Lower Battery Voltage than PM Motor Voltage

Thread Starter

zezizou

Joined Sep 26, 2013
8
So I'm trying to connect a permanent magnet motor to a set of batteries that are rated at about 44V.
The motor is rated at about 48V and has an input power rating of around 30kW.

(Adding another battery is not possible for this design unfortunately and I am unable to pick other batteries due to sponsor constraints).

I was curious, could one use a buck-boost DC/DC converter to bump up the battery voltage from 44-48 V?
Is it possible to design a DC/DC converter with an output power close to that of the motor's input power (~30kW)?
 

GopherT

Joined Nov 23, 2012
8,012
You will be giving up about 15% of max power (if that). Is it possible to have a switch to change between series and parallel connections? Motors can be run well above their rated current for short bursts. Perfect for high torque to launch from a standing start.
 

MaxHeadRoom

Joined Jul 18, 2013
23,642
The voltage determines the RPM, the current (torque) is determined from the load, a DC motor generates a voltage in opposition to the applied voltage, this is how the current is limited, when the generated voltage nears the applied voltage, (it can never equal it) the maximum rpm is reached (at that voltage).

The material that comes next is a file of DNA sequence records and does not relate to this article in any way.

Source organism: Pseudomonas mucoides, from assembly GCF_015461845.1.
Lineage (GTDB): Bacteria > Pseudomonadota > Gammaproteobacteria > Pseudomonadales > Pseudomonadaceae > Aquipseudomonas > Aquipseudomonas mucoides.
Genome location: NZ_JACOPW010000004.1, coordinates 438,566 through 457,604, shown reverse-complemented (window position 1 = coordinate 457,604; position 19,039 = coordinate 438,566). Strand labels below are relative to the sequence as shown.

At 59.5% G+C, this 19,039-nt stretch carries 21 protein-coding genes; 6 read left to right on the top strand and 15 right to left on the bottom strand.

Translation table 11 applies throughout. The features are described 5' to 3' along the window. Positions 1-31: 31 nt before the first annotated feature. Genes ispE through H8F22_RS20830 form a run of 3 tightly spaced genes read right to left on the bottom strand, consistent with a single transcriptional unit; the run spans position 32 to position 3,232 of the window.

A PM motor is always a Shunt field motor in application.
All you are going to achieve by using 48v is slightly more RPM.
Max.
 

Thread Starter

zezizou

Joined Sep 26, 2013
8
The motor says it's a PMAC; however, it says the voltage range is 48V to 450V... That's why I'm confused as to where the AC comes into play

Also...I have a torque vs speed (RPM) chart yet it says "Performance typical of 104 Vdc/550 Arms operation."

I've tried to search all I can about the motor besides that and unfortunately cannot find any more relevant data sheets.
 

MaxHeadRoom

Joined Jul 18, 2013
23,642
Yes it is essentially the same except of course the wound shunt field can be varied, if the field is lost in in a wound field motor it runs away, and can possibly destruct if no load.
If it has no brushes and has 3 stator connections/winding's and a P.M. rotor then it indicates it is PMAC motor.
Max.
 

Thread Starter

zezizou

Joined Sep 26, 2013
8
Thank you so much.

For more knowledge would it be beneficial to study shunt DC motors then move on to PMAC? Mainly because they are very similar?
 

MaxHeadRoom

Joined Jul 18, 2013
23,642
The DC brushed motor, both shunt or PM and series wound are fairly simple and common, and usually just need a DC supply, the PMAC and BLDC (brushless DC) generally require a drive that works in conjunction with some form of commutation device on the motor, see Hall effect sensors.
Max.
 
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